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Publication information
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Source: Stark County Democrat
Source type: newspaper
Document type: article
Document title: “Great Throngs Visit the Tomb of M’Kinley”
Author(s): anonymous
City of publication: Canton, Ohio
Date of publication: 24 September 1901
Volume number: 67
Issue number: 137
Pagination: 1

 
Citation
“Great Throngs Visit the Tomb of M’Kinley.” Stark County Democrat 24 Sept. 1901 v67n137: p. 1.
 
Transcription
full text
 
Keywords
McKinley burial vault (visitors); William McKinley (mourning: flowers, tokens of grief, etc.).
 
Named persons
none.
 
Document

 

Great Throngs Visit the Tomb of M’Kinley

     All day long on Sunday throngs of people gathered about the tomb of the late president in Westlawn cemetery. The lawn in front of the tomb was guarded carefully by a patrol and no one was allowed to pass near the flowers. The flowers are almost as beautiful as the day they were placed there. Some of them are slightly withered but that cannot be noticed from the distance at which the crowd is allowed to view them.
     Several new pieces have been added to the hundreds already placed there, most notable among them being a wreath from the czar of Russia. It is an immense one measuring some seven feet in diameter and made of orchids, lilies of the valley and palm leaves. The wreath has been placed inside of the tomb and as the gates were closed it could not be seen on Sunday. It is rumored that a half car load more of flowers is on the way now from California and it is probable that the tomb will be decorated with fresh flowers from time to time until the frosts make it impossible to put them out in the open air.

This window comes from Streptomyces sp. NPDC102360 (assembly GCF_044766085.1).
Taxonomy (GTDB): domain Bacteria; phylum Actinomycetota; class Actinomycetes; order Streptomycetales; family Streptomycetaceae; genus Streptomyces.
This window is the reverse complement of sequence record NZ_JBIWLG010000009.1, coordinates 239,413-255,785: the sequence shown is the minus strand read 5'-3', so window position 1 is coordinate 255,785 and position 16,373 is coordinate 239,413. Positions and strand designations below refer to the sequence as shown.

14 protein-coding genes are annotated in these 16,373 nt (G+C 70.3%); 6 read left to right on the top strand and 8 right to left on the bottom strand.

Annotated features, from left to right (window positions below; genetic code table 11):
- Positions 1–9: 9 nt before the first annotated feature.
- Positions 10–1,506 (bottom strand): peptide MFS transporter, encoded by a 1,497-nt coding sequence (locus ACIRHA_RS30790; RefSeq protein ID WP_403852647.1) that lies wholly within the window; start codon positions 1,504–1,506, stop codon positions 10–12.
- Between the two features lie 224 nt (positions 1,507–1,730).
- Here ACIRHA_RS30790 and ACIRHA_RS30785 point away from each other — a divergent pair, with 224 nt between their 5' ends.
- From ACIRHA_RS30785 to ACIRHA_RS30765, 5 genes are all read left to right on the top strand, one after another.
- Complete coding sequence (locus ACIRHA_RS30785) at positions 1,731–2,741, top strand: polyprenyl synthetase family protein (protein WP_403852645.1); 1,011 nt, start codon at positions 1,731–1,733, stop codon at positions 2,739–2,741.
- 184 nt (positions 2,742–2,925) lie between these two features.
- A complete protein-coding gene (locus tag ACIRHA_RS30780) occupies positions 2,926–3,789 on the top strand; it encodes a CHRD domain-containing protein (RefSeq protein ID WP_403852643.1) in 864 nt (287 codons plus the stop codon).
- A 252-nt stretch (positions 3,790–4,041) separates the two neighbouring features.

A number of beautiful flowers were also placed on the graves of the McKinley children, which also are protected by a patrol of soldiers. Many of the crowd wandered from the vault to the private lot. Many also climbed the high knoll in the new part of the cemetery, the prospective site of the permanent McKinley tomb and monument. Those thousands of visitors at the cemetery were not from Canton alone, but hundreds came from neighboring towns. The court house was kept open all day for the accommodation of hundreds of people, who had not yet seen the catafalque and many people passed through the corridors of that building during the day.

 

 


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